Every year, the Christmas season teases me with its contradictions. I can see why non-participants in the cultural tradition feel put upon by this formidable phenomenon. I still enjoy the season but have altered my view of it greatly.
Like I’ve said, the contradictions cause bafflement. How does the birth of a Messiah blend with a comic book character who delivers presents to children blend with a massive economic dynamo? Yikes!
I’ll focus my ruminations on the music of the season. I’ve spent the last six weeks force fed largely commercial Christmas music at work. At home I listen to better fare. I’m ready to throw a few punches.
Bruce Springsteen sings “Santa Claus is Coming to Town.” Okay, we know Santa is a jolly old elf, but the song comes across as badgering if not threatening. Creepy even: “He knows when you are sleeping, he know when you’re awake / he knows if you’ve been bad or good, so be good for goodness’ sake.” Right there, we see the use of duality in its most restrictive and legislative. Eff that, frankly.
Bruce is being ironic, of course: he’s allowing himself silly time in concert. There’s the cheesy repartee with his band at the beginning, the Boss as boss chiding his band. Then Bruce and the crisply functional band start in one the song per se. It’s like those radio ads wherein a singer with chops attempts to put some soul into the used car emporium’s jingle. Bruce cannot help turning on the Sincerity Machine, singing in his usual loud overdrive to succour a sense of serious meaning. It’s a crap song, however, and doesn’t deserve the effort.
That’s sort of the point of commercial Christmas songs. Take some drippy old song or hatch a new one, in both cases being sure to throw patented style over it. Elvis sings the egregious “Blue Christmas” as a satire of himself . The Beachboys do “Little St. Nick” as just another hot rod song, a genre they pretty much invented and wore out. The song has the objectively silly line: “Christmas comes this time each year.” They do not pretend to mean anything. Why should they?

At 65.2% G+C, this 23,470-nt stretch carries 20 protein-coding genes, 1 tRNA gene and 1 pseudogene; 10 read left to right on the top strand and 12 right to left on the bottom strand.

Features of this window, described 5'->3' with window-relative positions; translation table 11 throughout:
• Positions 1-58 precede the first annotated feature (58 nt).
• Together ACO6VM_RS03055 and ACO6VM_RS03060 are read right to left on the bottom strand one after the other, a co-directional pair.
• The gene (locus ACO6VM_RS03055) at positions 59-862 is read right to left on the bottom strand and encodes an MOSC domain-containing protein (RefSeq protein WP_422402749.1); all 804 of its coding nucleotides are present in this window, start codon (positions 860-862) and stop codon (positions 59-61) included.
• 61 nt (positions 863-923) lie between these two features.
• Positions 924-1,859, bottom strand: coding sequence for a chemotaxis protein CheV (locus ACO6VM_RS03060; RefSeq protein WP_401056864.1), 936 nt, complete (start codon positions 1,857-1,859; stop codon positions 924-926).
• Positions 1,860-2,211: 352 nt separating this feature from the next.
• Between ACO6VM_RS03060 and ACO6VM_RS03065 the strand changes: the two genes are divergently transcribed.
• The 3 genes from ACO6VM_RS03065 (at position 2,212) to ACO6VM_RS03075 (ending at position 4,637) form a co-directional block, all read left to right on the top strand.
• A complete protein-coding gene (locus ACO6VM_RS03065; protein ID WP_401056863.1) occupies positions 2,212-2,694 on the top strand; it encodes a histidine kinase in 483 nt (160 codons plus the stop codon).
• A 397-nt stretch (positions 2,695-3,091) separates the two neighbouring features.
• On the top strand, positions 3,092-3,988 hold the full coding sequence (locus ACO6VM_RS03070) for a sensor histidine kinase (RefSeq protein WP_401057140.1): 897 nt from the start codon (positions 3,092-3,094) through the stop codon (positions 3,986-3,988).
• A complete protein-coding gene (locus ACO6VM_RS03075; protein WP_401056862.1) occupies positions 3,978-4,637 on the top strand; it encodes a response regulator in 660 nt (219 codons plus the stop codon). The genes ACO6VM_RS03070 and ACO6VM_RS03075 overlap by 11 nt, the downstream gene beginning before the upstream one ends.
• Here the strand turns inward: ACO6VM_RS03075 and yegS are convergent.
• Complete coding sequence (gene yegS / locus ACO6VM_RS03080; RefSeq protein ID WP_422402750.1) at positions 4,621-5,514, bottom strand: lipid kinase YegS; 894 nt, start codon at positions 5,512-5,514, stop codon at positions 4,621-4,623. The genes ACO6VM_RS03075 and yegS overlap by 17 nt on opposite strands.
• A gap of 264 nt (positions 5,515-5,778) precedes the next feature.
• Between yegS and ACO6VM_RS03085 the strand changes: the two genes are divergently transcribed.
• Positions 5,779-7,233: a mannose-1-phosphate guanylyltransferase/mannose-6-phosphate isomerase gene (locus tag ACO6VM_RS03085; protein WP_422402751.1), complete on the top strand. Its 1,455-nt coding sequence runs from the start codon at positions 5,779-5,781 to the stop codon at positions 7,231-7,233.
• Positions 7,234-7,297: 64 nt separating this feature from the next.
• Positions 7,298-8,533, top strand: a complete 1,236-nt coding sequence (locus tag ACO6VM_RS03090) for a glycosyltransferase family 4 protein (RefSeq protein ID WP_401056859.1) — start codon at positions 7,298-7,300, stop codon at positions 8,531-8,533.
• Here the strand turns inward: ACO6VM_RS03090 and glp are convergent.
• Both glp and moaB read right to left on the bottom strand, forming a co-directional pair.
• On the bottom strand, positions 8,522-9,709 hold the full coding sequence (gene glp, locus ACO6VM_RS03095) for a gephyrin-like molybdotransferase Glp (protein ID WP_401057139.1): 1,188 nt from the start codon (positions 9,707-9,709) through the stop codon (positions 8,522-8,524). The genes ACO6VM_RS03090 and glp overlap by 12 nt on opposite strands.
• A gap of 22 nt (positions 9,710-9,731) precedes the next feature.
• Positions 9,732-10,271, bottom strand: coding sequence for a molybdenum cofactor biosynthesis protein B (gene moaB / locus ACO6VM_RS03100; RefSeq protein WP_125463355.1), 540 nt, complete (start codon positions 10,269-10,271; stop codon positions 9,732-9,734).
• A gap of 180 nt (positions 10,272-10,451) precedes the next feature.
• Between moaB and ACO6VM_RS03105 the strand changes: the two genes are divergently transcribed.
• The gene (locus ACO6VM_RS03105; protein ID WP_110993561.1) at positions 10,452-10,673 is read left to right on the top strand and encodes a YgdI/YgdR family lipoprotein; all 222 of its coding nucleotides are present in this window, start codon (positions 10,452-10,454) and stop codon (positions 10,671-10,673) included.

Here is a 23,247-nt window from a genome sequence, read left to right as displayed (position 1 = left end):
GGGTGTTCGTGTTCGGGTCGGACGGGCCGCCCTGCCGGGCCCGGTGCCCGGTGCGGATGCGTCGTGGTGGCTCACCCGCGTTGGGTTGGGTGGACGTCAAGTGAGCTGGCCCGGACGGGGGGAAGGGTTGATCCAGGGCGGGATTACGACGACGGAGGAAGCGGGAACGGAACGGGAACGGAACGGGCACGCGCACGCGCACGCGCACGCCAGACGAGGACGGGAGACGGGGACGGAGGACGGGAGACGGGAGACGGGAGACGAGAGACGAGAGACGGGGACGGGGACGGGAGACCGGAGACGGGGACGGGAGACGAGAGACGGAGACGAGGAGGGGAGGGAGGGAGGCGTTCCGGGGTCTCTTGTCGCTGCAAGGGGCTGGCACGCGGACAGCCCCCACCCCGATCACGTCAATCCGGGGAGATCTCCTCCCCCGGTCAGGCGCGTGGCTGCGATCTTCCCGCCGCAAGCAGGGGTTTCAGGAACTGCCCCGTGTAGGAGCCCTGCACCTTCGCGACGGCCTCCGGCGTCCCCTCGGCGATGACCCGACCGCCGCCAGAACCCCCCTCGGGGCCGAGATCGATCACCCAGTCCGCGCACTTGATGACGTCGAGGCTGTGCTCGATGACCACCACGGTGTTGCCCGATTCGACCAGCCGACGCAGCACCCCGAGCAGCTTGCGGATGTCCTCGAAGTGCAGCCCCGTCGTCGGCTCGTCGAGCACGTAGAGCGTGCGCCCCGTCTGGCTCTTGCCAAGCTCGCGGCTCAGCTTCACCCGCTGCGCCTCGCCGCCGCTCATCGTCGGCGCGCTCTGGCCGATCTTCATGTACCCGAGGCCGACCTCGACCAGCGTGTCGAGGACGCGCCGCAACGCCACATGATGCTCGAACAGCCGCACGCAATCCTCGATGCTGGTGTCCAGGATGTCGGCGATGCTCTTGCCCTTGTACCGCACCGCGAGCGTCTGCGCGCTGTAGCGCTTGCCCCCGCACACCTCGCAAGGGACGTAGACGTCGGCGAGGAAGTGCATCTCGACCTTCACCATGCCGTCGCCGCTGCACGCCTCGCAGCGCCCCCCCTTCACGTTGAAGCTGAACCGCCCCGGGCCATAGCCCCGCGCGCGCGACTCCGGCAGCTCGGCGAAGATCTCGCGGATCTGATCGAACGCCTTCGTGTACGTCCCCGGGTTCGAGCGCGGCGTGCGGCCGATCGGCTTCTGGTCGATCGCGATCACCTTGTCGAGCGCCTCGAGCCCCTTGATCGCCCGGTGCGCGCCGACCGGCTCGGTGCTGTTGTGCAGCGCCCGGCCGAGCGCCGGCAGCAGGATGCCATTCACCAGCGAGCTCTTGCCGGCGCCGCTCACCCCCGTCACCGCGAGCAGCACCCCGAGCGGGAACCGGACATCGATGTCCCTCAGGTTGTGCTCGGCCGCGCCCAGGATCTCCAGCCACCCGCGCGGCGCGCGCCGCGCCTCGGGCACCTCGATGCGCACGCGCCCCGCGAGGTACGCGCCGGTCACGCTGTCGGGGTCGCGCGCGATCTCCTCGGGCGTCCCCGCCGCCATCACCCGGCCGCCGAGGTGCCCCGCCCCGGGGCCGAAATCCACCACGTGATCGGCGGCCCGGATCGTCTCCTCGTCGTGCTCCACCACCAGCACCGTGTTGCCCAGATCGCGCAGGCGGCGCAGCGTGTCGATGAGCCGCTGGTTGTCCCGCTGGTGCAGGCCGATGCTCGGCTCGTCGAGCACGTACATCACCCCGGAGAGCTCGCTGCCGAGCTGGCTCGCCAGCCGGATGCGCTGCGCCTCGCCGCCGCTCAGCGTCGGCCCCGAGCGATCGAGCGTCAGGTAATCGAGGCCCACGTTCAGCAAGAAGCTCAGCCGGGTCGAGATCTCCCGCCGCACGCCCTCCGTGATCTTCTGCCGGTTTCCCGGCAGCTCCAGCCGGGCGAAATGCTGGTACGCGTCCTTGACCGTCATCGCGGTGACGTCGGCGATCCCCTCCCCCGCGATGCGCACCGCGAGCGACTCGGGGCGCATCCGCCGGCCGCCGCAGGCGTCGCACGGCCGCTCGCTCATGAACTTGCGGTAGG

For some reason, I’m okay with “Jingle Bell Rock”. It twines with personal memory. I remember it from Christmases when I was young. I don’t so much like it as respect its position in my memory.
Gene Autry gave us “Rudolph the Red-Nosed Reindeer”, a fun song for children to sing. It adds a confusing twist to the legend of eight reindeer that I believe Clement Moore invented. Sometimes Rudolph’s there, sometimes not. Rudolph is ostracized and bullied, an odd darkenss brought to a spritely song. Rudolph’s abnormality redeems him, but why does Santa allow a bunch of assholes to pick on Rudolph? Only if Rudolph can deliver is he deemed worthy. Eff that, too.
Autry also gave us “Here Comes Santa Claus”. The idea of Santa Claus Lane, down which Santa comes, is too precious for me. It sounds downright stupid when Elvis sings it. The idea of good children and bad is disturbing. Children explore their world, make mistakes. The things they do wrong are feelers into the world. With their disobedience and mistakes, they learn boundaries. This and “Santa Claus is Coming to Town” side with lockstep. Is that what Christmas is about?
A bunch of songs aren’t Christmas songs at all, but fill the Christmas landscape. “Jingle Bells” is bouncy fun to sing, especially for children. It provides a Currier & Ives picture of what one might do on Christmas, just as Bing Crosby dreams about a white Christmas. Northwest of Boston, I’ve seen white Christmases, brown ones, warm ones, torrential ones. Must be half the country would be surprised by a white Christmas, and portions have tropical ones. That charity song, “Feed the World” laments that there won’t be snow in Africa this year. As if Currier & Ives patented Christmas.